If the recent heatwave has propelled you into spending your days in the garden, Ideal Home magazine has a few tips for staying on the right side of the law, when it comes to using and improving your outdoor space.
If you’re trimming shrubs or hedges, and next door’s vegetation is starting to intrude, be careful about cutting it back. You can only trim branches to the boundary line of your property – and not if they’re protected by a tree preservation order. Plus, any stems you cut off are technically your neighbour’s property. This also goes for windfall fruit that drops from their trees into your garden.
When planting trees in your own garden, you need to be mindful of the impact on your neighbours. The Rights of Light Act, means your tree can’t block light from a window that’s been letting in the sun for 20 years or more.
Trampolines can be an issue too, so think about where you site yours. If it means your children can look inside neighbouring properties while they bounce, you could be in breach of right to privacy legislation.
Barbecues are a big part of life al fresco but if yours is excessively smoky, beware. Neighbours have the right to report your barbecue, chiminea or fire pit if too much smoke drifts across, ruining their garden enjoyment.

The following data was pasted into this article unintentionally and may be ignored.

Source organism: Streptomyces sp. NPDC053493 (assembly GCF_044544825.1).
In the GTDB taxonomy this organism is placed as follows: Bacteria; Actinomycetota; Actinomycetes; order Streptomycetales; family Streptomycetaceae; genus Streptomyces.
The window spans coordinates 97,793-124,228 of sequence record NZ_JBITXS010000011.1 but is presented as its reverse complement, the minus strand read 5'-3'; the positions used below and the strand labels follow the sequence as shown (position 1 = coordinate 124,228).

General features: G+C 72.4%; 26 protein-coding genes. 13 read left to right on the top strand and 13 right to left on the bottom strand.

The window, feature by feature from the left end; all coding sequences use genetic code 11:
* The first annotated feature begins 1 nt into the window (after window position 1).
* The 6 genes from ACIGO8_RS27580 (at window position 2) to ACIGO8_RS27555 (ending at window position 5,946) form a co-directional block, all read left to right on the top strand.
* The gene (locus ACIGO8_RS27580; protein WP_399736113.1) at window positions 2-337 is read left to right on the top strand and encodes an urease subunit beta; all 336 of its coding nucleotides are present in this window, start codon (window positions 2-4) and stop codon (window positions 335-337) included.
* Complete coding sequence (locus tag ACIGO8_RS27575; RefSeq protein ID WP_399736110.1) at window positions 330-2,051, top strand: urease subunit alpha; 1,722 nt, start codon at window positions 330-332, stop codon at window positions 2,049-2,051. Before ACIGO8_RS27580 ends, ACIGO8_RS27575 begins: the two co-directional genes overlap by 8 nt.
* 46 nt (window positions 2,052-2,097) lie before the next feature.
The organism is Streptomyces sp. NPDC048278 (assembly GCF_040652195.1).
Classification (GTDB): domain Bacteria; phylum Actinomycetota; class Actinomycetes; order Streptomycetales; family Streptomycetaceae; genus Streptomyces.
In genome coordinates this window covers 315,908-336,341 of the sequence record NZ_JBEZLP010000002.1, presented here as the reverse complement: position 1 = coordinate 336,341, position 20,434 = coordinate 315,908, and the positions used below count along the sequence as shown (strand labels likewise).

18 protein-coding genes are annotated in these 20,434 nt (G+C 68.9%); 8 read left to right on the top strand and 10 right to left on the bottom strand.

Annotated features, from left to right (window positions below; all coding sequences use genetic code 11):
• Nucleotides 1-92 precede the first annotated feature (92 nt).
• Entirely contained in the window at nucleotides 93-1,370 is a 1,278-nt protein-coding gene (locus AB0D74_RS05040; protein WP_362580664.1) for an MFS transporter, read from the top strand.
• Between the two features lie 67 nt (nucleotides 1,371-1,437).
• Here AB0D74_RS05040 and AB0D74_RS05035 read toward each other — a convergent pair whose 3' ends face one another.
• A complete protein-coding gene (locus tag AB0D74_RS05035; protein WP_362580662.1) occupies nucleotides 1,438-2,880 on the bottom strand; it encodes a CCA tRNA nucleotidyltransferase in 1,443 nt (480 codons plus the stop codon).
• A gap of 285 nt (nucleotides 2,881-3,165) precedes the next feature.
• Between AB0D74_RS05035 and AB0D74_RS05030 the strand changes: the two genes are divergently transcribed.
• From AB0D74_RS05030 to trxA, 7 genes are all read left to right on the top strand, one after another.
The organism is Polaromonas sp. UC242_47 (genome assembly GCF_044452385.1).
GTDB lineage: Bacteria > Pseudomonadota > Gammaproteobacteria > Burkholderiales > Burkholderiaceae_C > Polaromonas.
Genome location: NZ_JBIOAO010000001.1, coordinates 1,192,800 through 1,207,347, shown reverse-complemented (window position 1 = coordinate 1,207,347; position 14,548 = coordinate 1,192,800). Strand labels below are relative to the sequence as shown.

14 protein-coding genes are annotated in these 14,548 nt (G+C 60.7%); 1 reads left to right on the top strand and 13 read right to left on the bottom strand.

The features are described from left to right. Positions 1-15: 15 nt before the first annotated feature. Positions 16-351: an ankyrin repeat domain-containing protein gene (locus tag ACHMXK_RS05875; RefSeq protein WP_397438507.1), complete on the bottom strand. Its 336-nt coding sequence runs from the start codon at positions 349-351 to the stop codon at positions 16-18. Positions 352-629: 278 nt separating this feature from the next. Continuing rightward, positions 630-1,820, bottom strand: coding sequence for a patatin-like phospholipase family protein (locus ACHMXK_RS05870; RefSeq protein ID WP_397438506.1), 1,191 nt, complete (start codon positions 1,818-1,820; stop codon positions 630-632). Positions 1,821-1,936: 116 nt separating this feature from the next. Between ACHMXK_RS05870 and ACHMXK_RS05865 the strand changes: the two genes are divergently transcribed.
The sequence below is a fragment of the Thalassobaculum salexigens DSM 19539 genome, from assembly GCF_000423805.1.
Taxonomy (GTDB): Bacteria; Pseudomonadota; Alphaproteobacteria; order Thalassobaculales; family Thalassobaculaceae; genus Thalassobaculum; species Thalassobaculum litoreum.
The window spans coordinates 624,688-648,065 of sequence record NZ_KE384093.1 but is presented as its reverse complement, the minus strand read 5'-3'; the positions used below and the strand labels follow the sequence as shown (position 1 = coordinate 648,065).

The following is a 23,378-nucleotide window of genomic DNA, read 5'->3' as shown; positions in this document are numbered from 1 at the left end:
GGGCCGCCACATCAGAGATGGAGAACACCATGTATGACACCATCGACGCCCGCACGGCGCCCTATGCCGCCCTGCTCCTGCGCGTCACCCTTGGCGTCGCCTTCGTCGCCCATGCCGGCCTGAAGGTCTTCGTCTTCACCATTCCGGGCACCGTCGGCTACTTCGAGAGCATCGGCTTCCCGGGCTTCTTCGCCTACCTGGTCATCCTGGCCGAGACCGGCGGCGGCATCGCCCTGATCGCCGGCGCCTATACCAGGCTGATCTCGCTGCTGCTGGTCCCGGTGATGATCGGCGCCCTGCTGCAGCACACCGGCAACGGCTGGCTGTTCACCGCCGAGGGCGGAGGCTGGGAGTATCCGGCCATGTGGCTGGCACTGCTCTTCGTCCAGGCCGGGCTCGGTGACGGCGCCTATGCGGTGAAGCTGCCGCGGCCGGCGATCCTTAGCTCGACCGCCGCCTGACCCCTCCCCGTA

Hot tubs are an affordable luxury for many families, but be careful how you use yours – if it’s running late into the night, you could be causing a nuisance. Ideal Home recommends checking next door before you take the plunge and get one installed.
Fences make good neighbours, according to the saying, but they can lead to disputes too. It’s not always clear cut who is responsible for which fence, so check the deeds of your property before replacing, repainting – or ignoring – one that’s in need of maintenance.
Finally, check out the rules about sheds – depending on whether its height and depth conform with permitted development rights, yours may need planning permission.